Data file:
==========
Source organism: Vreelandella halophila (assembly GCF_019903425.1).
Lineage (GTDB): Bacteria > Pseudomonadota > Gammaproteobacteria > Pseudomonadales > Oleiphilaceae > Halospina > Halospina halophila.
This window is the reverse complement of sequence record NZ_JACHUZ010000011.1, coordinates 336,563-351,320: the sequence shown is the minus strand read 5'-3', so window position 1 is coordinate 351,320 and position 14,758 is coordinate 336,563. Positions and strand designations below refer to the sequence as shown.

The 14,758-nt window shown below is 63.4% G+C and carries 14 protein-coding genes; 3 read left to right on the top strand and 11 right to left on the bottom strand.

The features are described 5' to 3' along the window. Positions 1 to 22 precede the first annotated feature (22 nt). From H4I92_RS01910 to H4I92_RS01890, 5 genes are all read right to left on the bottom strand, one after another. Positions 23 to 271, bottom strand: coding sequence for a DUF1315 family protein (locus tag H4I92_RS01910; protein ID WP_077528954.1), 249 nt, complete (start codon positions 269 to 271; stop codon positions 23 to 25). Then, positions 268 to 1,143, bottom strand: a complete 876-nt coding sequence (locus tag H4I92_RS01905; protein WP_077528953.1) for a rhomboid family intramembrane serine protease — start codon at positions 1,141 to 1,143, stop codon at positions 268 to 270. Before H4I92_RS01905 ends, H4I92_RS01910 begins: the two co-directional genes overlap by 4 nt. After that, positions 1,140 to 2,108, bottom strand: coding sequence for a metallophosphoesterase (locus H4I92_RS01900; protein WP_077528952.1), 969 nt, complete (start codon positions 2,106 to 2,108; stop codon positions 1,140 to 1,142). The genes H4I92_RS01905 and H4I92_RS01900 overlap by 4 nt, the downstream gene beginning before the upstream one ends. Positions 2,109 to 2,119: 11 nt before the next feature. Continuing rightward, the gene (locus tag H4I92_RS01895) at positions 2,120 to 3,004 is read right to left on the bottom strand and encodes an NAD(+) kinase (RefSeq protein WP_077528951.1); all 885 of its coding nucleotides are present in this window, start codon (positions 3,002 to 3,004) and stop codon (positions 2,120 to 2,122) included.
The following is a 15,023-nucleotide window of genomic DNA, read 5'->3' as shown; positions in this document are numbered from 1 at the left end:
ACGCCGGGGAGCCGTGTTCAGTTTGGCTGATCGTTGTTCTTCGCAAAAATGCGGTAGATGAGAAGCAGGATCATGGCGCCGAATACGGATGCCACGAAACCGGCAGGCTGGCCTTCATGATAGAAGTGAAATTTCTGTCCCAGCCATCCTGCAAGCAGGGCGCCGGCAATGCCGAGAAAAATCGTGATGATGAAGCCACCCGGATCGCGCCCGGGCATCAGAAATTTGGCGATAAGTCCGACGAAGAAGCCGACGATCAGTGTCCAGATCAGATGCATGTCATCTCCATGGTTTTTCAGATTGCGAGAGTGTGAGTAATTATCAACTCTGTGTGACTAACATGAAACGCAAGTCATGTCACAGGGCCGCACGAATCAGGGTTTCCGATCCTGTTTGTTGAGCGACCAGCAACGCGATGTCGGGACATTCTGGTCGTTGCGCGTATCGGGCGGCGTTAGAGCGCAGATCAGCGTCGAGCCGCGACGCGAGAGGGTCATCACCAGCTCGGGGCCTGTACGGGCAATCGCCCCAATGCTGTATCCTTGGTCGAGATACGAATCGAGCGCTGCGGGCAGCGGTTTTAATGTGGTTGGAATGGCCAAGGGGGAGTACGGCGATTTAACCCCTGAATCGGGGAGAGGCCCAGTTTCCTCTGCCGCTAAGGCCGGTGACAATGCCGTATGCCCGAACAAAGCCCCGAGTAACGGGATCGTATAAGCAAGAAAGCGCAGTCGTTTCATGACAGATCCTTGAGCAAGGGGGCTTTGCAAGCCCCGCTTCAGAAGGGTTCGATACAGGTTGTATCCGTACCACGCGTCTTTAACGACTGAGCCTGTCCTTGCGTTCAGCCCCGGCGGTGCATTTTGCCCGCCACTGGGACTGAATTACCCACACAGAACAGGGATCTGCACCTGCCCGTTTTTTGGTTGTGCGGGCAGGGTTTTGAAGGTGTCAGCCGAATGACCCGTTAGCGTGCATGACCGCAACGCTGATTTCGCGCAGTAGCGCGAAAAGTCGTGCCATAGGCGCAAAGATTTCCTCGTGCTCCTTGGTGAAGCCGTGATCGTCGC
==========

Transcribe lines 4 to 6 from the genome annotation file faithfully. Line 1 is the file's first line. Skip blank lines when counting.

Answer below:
The 14,758-nt window shown below is 63.4% G+C and carries 14 protein-coding genes; 3 read left to right on the top strand and 11 right to left on the bottom strand.

The features are described 5' to 3' along the window. Positions 1 to 22 precede the first annotated feature (22 nt). From H4I92_RS01910 to H4I92_RS01890, 5 genes are all read right to left on the bottom strand, one after another. Positions 23 to 271, bottom strand: coding sequence for a DUF1315 family protein (locus tag H4I92_RS01910; protein ID WP_077528954.1), 249 nt, complete (start codon positions 269 to 271; stop codon positions 23 to 25). Then, positions 268 to 1,143, bottom strand: a complete 876-nt coding sequence (locus tag H4I92_RS01905; protein WP_077528953.1) for a rhomboid family intramembrane serine protease — start codon at positions 1,141 to 1,143, stop codon at positions 268 to 270. Before H4I92_RS01905 ends, H4I92_RS01910 begins: the two co-directional genes overlap by 4 nt. After that, positions 1,140 to 2,108, bottom strand: coding sequence for a metallophosphoesterase (locus H4I92_RS01900; protein WP_077528952.1), 969 nt, complete (start codon positions 2,106 to 2,108; stop codon positions 1,140 to 1,142). The genes H4I92_RS01905 and H4I92_RS01900 overlap by 4 nt, the downstream gene beginning before the upstream one ends. Positions 2,109 to 2,119: 11 nt before the next feature. Continuing rightward, the gene (locus tag H4I92_RS01895) at positions 2,120 to 3,004 is read right to left on the bottom strand and encodes an NAD(+) kinase (RefSeq protein WP_077528951.1); all 885 of its coding nucleotides are present in this window, start codon (positions 3,002 to 3,004) and stop codon (positions 2,120 to 2,122) included.
The following is a 15,023-nucleotide window of genomic DNA, read 5'->3' as shown; positions in this document are numbered from 1 at the left end: